Current Issues

Rising Electricity Costs

I would like to thank many of you for calling-in and sharing your concerns with me about rising electricity rates. I, like most Virginians, have seen my electric bill reach a record high, and I realize that most Virginians simply cannot afford such high costs for energy. Currently the power companies do provide several different payment options that can help reduce your bill, especially at this time of year when the cost and use of energy is at its highest. The Appalachian Power Company provides utility assistance to low income families and there is a Low-Income Home Energy Assistance Program that may be able to assist you, or those that you know. You also have the option of requesting a payment extension if you ever find yourself in a situation where you are facing having your electricity shut off. You can visit the Appalachian Power Companies website, or call them at 1.800.956.4237 for further details.

Who Pays Taxes and How Much Overall

  1. Nearly half (about 47%) of U.S. households escape federal income tax because either their incomes are too low or they qualify for enough credits, deductions and exemptions to eliminate their federal tax liability. [Source 1] [Source 2]
  2. Most who escape federal income taxes still pay federal payroll taxes on Social Security and Medicare, and excise taxes on gas, flying, alcohol and cigarettes. Many also pay state or local sales, income & property taxes.
  3. The top 10% of earners pay about 73% of total federal income taxes collected annually.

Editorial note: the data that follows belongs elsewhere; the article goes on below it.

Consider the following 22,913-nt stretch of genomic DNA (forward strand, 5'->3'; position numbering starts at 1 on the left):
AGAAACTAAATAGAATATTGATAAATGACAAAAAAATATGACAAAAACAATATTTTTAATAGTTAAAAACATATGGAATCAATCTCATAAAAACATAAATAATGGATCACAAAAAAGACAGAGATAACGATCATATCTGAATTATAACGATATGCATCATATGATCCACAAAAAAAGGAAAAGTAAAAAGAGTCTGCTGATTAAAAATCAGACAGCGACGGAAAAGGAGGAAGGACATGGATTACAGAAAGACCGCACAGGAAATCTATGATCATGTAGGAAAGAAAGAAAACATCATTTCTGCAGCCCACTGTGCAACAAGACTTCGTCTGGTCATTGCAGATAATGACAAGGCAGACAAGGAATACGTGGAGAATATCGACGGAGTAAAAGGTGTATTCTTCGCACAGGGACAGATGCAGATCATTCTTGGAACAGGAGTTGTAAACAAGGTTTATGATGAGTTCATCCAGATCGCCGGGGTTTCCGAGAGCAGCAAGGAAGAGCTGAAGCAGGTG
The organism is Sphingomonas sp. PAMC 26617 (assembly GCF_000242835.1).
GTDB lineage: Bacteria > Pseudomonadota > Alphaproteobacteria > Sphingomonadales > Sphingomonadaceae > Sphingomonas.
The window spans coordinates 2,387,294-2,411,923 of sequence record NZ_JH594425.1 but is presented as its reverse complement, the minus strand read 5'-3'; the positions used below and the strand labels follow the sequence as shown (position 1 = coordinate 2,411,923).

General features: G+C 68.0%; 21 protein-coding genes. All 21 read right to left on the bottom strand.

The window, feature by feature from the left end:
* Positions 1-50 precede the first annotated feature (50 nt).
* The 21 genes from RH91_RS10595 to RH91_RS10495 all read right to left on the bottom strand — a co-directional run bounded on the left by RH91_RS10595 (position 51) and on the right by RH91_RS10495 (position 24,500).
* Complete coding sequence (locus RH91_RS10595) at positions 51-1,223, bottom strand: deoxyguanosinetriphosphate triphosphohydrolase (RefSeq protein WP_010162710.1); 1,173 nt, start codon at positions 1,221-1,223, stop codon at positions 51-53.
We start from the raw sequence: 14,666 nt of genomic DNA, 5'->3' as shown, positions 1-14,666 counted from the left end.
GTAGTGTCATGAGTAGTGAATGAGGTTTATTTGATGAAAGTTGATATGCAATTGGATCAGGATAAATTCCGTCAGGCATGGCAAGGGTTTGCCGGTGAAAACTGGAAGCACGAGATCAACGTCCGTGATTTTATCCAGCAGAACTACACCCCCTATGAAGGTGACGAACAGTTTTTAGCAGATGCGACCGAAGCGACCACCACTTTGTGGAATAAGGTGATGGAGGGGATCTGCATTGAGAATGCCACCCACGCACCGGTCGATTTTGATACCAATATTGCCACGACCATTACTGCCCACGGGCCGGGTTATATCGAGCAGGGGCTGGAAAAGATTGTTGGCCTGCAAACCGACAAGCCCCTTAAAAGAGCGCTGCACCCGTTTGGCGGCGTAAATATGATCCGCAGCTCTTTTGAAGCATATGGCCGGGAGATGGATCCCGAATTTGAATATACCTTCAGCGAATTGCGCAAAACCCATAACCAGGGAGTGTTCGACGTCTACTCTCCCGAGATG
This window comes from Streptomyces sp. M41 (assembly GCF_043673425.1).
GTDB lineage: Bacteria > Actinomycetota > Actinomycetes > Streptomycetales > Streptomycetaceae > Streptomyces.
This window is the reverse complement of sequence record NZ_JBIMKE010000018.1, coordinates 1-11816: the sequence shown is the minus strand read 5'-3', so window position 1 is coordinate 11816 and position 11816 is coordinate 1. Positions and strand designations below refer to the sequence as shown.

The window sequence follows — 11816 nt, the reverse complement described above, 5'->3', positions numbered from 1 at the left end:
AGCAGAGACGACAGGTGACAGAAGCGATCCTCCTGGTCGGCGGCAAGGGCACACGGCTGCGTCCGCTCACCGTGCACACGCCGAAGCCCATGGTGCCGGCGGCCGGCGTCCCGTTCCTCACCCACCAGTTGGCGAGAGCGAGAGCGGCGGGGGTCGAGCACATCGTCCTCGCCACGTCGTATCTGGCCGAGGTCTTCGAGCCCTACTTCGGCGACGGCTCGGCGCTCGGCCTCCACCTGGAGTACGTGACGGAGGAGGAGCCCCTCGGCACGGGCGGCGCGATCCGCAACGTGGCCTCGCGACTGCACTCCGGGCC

4. Less than 1% of federal tax returns (i.e. the wealthiest people) account for about 35% of annual federal income tax revenue.
  5. About 3% of federal tax returns account for about another 50% of federal income tax revenue.
  6. The top 10% of state taxpayers account for about 50% of state income taxes.
  7. About 14% of state tax returns show adjusted gross income over $100,000, and they account for about 60% of Virginia’s annual income tax revenue.
  8. Virginia’s state income tax filing threshold is gradually increasing, and will be about $12,000 in 2012 (or about $24,000 for those married filing jointly).
  9. Increasing thresholds mean many more Virginians on the low-income end pay no Virginia income tax. Increases in the filing threshold will soon take 300,000 taxpayers off state tax roles.
  10. By many measures, Virginia is a relatively low tax, business friendly state, which helps to translate into more jobs and larger tax bases.
  11. Virginia also is one of the best managed states, which is a decent indicator that public services are provided efficiently at relatively high levels.
  12. A recent ranking by the Council on State Taxation on the degree to which states provide a fair, efficient and customer-focused administration of taxes ranked Virginia tied for second place with four other states.